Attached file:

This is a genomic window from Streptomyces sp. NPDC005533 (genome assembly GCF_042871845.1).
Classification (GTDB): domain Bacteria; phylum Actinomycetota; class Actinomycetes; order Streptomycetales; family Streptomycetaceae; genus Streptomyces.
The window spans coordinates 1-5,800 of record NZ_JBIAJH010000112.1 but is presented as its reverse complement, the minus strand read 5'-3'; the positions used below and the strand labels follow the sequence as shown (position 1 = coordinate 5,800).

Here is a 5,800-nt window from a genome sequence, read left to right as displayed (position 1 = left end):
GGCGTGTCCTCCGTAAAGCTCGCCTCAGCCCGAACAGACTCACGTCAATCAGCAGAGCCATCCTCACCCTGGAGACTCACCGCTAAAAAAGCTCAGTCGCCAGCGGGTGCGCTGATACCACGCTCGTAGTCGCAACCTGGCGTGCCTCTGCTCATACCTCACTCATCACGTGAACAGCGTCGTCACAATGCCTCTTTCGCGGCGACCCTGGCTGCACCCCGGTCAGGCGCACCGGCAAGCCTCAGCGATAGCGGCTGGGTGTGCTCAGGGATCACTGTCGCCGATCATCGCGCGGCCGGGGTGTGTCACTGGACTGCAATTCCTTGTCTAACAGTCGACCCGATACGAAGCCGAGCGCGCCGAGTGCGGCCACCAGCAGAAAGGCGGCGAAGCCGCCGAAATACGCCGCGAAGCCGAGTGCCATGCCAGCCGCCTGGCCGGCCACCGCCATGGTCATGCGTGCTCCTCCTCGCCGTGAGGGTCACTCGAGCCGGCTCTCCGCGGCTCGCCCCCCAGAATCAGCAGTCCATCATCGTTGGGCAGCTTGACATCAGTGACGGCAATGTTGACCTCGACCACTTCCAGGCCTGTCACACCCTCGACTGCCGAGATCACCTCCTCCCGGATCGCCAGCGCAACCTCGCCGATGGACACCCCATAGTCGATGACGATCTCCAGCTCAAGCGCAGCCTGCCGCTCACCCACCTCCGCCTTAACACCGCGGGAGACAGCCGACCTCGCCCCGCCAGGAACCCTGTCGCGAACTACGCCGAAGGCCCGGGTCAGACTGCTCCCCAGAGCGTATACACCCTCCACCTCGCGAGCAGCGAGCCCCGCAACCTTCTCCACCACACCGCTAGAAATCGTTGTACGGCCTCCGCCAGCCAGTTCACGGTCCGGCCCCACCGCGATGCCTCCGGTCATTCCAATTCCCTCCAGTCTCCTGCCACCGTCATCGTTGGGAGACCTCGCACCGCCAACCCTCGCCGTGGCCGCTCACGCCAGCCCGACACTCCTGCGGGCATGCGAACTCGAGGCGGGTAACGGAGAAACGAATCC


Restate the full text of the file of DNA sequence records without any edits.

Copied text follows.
This is a genomic window from Streptomyces sp. NPDC005533 (genome assembly GCF_042871845.1).
Classification (GTDB): domain Bacteria; phylum Actinomycetota; class Actinomycetes; order Streptomycetales; family Streptomycetaceae; genus Streptomyces.
The window spans coordinates 1-5,800 of record NZ_JBIAJH010000112.1 but is presented as its reverse complement, the minus strand read 5'-3'; the positions used below and the strand labels follow the sequence as shown (position 1 = coordinate 5,800).

Here is a 5,800-nt window from a genome sequence, read left to right as displayed (position 1 = left end):
GGCGTGTCCTCCGTAAAGCTCGCCTCAGCCCGAACAGACTCACGTCAATCAGCAGAGCCATCCTCACCCTGGAGACTCACCGCTAAAAAAGCTCAGTCGCCAGCGGGTGCGCTGATACCACGCTCGTAGTCGCAACCTGGCGTGCCTCTGCTCATACCTCACTCATCACGTGAACAGCGTCGTCACAATGCCTCTTTCGCGGCGACCCTGGCTGCACCCCGGTCAGGCGCACCGGCAAGCCTCAGCGATAGCGGCTGGGTGTGCTCAGGGATCACTGTCGCCGATCATCGCGCGGCCGGGGTGTGTCACTGGACTGCAATTCCTTGTCTAACAGTCGACCCGATACGAAGCCGAGCGCGCCGAGTGCGGCCACCAGCAGAAAGGCGGCGAAGCCGCCGAAATACGCCGCGAAGCCGAGTGCCATGCCAGCCGCCTGGCCGGCCACCGCCATGGTCATGCGTGCTCCTCCTCGCCGTGAGGGTCACTCGAGCCGGCTCTCCGCGGCTCGCCCCCCAGAATCAGCAGTCCATCATCGTTGGGCAGCTTGACATCAGTGACGGCAATGTTGACCTCGACCACTTCCAGGCCTGTCACACCCTCGACTGCCGAGATCACCTCCTCCCGGATCGCCAGCGCAACCTCGCCGATGGACACCCCATAGTCGATGACGATCTCCAGCTCAAGCGCAGCCTGCCGCTCACCCACCTCCGCCTTAACACCGCGGGAGACAGCCGACCTCGCCCCGCCAGGAACCCTGTCGCGAACTACGCCGAAGGCCCGGGTCAGACTGCTCCCCAGAGCGTATACACCCTCCACCTCGCGAGCAGCGAGCCCCGCAACCTTCTCCACCACACCGCTAGAAATCGTTGTACGGCCTCCGCCAGCCAGTTCACGGTCCGGCCCCACCGCGATGCCTCCGGTCATTCCAATTCCCTCCAGTCTCCTGCCACCGTCATCGTTGGGAGACCTCGCACCGCCAACCCTCGCCGTGGCCGCTCACGCCAGCCCGACACTCCTGCGGGCATGCGAACTCGAGGCGGGTAACGGAGAAACGAATCC